In which everyone realizes they miscalculated
The neutrino alarm gave them a split second to dive for the most protected part of the station.
Odessa swung through the hatch and twisted around the shielded corner into the crew sleeping area; Don, on her heels, hit the close button. Clint and Mathew were doing the same from the lab side of the station. Kenya and Lonnie collided as they tumbled out of their respective beds.
Odessa punched off the radiation alarm, and then the temperature alert. It was hot and getting hotter. Already.
Clint Coutts, the Chief Astronomer smiled crookedly. "Well, I guess we should have packed sooner."
They had been scheduled to leave in three months as Alpha Crux B's core approached the Chandrasekar limit. The station, and its unmanned partner loafed along in orbit around Alpha Crux B, the incipient supernova.
_Scratch the incipient._ Odessa thought. Crux B was exploding now and they were much too close. They were only a little further from the A component of the close double star system – they hadn't expected the station to be in use long enough for the unstable orbit to matter.
She turned to the atmospheric controls and switched the cooler circuits to the heat sump. "It's forty degrees in here already." The heat radiator fins were probably melting.
"The station was designed with a safety margin that allowed for possible early ignition." Clint's eyes were on the temperature gauge. Sweat ran down his face.
"I don't believe this. It can't have accumulated enough iron to have gone over the limit already." Don protested.
"We have discussed the time lag in detecting the core buildup, Don." Odessa was stripping out of her baggy overalls as she spoke. "As fast as the temperature is rising, I think it's time for the suits." She was dripping with sweat, and jerked her hand back from the hot latch. The metal was even hotter than the air. She grabbed the discarded overalls and used them to insulate her hand as she popped open the suit storage locker.
Kenya wiped her face angrily. "What does it matter? Why are we even bothering? The shockwave will be here in nine days. We're dead."
"A little over nine days, if we are correct about the wavefront blasting out at 0.23c. And on top of that is the time required for the energy to work its way out from the core. The pressure and inertia of the upper layers will slow it. We've never managed to figure out how fast these later stages take." Clint was studying the controls. "The temps are too high for us mere biological beings, but the station keeping engines are still working. Our best bet is to get the bulk of the A pair between us and the Supernova."
Odessa grabbed the first suit and retreated. One size fit all emergency suits. They weren't expected to do any outside work. The one repair they'd needed, they'd hired one of the local asteroid miners to come and deal with.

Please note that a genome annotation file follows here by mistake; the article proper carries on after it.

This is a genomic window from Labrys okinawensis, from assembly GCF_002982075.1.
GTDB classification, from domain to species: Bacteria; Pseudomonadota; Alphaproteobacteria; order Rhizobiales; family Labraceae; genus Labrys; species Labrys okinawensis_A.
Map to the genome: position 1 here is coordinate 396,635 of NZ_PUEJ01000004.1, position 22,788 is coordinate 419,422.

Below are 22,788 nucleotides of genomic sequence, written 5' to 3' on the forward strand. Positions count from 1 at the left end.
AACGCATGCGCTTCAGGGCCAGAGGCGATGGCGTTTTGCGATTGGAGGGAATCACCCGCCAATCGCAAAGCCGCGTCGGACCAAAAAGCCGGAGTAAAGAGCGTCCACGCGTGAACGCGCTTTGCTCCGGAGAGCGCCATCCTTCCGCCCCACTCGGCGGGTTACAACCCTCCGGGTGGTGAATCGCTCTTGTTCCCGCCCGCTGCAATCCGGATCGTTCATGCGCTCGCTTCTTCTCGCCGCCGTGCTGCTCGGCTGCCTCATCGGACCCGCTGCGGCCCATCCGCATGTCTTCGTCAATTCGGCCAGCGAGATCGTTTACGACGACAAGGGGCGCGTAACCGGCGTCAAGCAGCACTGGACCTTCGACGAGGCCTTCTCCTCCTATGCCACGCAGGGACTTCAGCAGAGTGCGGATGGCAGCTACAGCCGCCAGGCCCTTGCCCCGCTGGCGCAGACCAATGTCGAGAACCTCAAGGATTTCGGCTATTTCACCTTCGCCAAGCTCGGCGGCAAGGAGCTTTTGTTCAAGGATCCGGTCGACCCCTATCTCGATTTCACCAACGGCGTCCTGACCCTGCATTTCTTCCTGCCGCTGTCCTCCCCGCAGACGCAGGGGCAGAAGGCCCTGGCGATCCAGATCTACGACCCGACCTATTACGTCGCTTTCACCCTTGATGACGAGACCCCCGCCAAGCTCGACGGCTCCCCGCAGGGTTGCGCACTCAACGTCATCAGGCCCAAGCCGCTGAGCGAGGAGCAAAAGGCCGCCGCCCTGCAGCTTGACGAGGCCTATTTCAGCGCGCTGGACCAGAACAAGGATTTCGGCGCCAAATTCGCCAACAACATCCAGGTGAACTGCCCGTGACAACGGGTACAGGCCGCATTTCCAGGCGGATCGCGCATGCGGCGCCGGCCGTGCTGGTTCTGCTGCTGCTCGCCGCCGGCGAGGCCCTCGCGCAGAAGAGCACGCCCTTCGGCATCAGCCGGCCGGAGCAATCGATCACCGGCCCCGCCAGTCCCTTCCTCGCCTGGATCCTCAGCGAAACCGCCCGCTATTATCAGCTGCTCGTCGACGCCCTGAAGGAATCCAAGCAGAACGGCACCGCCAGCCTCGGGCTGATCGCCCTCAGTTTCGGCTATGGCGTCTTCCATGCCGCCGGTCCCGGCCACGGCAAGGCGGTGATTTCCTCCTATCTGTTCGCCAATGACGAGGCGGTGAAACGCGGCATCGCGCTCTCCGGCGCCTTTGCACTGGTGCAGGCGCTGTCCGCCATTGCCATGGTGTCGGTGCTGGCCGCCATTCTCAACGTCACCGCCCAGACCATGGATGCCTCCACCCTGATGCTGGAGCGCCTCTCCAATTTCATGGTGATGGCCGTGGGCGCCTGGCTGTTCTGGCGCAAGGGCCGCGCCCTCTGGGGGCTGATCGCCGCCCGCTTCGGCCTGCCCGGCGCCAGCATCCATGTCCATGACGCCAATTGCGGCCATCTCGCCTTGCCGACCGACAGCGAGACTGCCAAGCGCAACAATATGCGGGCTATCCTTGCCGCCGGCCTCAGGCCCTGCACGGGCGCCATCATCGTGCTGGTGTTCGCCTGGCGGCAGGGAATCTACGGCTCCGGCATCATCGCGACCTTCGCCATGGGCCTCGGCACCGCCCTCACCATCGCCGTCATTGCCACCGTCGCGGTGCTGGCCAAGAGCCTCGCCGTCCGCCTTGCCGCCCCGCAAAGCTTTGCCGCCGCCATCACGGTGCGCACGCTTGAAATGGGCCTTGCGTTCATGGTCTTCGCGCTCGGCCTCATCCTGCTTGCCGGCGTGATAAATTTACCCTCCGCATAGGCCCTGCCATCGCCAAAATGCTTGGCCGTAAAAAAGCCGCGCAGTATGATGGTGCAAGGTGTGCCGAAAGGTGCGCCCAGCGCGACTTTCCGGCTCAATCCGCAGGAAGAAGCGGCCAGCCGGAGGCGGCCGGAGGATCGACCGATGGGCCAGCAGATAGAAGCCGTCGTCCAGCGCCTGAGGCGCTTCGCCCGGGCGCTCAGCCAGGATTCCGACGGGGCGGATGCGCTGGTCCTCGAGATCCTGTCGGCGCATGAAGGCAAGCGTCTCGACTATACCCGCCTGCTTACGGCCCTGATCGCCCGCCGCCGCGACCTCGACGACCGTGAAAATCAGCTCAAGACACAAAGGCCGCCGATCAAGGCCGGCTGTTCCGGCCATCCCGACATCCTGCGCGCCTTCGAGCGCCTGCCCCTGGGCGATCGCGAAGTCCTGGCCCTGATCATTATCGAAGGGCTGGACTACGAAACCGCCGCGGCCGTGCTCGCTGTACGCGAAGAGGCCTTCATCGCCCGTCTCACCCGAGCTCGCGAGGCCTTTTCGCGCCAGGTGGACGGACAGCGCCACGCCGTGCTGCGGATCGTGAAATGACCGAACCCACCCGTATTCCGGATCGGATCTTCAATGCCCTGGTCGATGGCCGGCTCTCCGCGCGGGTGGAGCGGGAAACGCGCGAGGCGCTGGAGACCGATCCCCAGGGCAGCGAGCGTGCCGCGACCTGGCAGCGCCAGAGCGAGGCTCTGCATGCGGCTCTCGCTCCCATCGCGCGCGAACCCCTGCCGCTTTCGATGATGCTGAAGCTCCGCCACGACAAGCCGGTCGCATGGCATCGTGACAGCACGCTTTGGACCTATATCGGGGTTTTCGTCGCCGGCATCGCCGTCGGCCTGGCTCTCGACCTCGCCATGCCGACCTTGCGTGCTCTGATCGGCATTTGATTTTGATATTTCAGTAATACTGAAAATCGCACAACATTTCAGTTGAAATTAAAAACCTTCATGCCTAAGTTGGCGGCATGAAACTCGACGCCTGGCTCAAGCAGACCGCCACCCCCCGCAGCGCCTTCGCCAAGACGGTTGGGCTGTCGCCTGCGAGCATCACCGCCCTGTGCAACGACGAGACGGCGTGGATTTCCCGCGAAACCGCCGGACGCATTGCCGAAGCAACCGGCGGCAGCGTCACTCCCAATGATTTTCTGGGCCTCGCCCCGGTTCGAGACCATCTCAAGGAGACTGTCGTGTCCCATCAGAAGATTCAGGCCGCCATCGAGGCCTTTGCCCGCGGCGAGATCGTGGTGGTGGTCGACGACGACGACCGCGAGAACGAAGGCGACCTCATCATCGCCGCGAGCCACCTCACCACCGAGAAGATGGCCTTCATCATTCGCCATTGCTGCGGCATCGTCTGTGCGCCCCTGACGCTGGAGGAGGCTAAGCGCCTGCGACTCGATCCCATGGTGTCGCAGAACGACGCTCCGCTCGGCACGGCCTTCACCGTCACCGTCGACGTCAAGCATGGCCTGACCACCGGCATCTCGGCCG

"The miners." She shoved a hot damp leg into the suit as she hopped away from the locker to give the others room. "Any idea where they were?"
"All over, as usual."
There were eight of them brave enough to turn off their electronics and drop through Bosco's magnetosphere to bob for apples. Except the apples they hoped to scoop up were metal. Iridium and Rhodium if they were lucky.
Jamie was deep into the mess, maneuvering gently by sight through the ice chunks of the inner ring, trailing a magnetized net to hopefully make him a rich man when light like the Wrath of God blazed off of every reflective surface. He ducked and tripped the impact shield by feel. Blinked watering eyes. Eyes open or closed, he couldn't see anything but some big white spots. "This is not good." He was sweating like a pig, his nerves making it feel like the whole ship had heated up.
He reached out for the radio, but stopped. If he unpacked it now, and didn't get it packed again before the magnetopause, he'd fry it. "Oh, hell, I'm so screwed anyway." He unclipped the plastic latch, and opened the layered box. Found the power cord by feel, plugged it in ditto. Flipped the switch.
". . . I'll try and get into the shadow, it's the best bet. Out." That was Luke on the Bounding Main.
"Cougar here. I'm in the shadow and dropping to put myself below the rings when I emerge. Out."
Jamie pushed the send button. "Bellefleur here. What was that?"
"B went supernova." Jeri Kanagi's flat voice was easily recognizable. "Couldn't be anything else. God knows how many rads of X-rays and Gamma rays we just picked up."
"Nut here." Allan Almond's voice was high and worried. "The magnetosphere should have protected us. We just got the light and heat, right?"
Jamie finally broke it, "I think they get deflected, don't they? The X-rays have something to do with the auroras, they get defected to the north I think, but the gammas are deflected away altogether, aren't they?"